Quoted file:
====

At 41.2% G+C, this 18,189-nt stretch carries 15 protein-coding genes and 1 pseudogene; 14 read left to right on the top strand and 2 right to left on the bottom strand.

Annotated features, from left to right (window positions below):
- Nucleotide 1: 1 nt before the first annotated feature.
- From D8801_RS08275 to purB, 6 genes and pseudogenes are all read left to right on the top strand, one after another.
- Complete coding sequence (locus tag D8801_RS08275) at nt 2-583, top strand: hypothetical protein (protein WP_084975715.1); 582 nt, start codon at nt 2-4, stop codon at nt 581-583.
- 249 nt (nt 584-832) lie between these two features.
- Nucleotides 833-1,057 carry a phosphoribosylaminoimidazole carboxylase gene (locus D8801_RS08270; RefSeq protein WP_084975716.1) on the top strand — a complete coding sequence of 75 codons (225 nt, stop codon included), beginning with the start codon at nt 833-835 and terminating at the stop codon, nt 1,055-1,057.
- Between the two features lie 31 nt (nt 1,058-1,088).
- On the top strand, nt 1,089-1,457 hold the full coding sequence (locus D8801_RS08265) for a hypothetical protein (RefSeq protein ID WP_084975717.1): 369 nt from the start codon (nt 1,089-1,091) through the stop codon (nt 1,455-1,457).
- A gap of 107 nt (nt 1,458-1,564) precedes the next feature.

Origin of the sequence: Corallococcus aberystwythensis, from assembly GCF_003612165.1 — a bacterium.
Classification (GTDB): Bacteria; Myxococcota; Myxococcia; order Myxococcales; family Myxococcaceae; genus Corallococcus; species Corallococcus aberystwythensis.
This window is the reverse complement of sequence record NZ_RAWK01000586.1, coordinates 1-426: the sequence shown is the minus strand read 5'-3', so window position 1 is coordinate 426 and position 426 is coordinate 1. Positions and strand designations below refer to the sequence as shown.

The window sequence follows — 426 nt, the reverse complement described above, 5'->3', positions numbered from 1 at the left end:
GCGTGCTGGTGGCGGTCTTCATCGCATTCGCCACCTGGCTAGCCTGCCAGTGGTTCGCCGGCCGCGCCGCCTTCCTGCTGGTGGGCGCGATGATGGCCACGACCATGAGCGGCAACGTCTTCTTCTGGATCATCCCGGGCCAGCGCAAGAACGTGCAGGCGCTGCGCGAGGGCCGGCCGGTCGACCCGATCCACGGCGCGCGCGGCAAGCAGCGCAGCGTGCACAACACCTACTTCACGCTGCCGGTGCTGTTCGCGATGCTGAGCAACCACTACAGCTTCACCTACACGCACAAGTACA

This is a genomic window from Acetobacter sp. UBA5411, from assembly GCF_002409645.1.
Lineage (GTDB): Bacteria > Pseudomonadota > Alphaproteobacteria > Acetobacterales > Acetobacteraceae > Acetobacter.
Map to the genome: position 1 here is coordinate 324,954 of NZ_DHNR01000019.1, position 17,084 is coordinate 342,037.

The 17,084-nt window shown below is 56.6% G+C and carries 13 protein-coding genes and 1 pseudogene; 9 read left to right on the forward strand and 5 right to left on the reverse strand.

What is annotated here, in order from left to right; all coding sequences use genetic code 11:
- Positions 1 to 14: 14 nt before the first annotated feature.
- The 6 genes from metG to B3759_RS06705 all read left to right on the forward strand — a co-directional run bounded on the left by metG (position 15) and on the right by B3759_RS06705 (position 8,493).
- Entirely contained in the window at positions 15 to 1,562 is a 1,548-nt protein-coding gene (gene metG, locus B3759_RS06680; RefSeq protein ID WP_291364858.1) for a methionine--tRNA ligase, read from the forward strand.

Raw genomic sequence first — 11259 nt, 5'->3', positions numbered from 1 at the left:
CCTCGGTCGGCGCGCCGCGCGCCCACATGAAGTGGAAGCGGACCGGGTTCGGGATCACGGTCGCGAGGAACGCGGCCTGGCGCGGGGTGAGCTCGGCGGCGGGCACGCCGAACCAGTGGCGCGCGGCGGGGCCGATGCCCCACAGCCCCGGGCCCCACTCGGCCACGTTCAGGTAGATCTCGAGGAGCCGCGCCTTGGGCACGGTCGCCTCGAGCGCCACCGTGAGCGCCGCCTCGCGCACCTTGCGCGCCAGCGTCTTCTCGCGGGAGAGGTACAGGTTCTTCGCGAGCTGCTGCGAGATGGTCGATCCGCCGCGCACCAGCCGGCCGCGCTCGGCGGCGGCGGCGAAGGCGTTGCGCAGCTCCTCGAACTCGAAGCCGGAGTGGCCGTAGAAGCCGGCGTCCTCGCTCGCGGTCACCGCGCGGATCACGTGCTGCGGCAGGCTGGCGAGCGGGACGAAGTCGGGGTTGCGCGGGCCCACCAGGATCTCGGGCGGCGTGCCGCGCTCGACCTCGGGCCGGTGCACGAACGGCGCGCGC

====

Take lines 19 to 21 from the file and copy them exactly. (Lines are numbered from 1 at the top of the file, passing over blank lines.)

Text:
The 17,084-nt window shown below is 56.6% G+C and carries 13 protein-coding genes and 1 pseudogene; 9 read left to right on the forward strand and 5 right to left on the reverse strand.

What is annotated here, in order from left to right; all coding sequences use genetic code 11:
- Positions 1 to 14: 14 nt before the first annotated feature.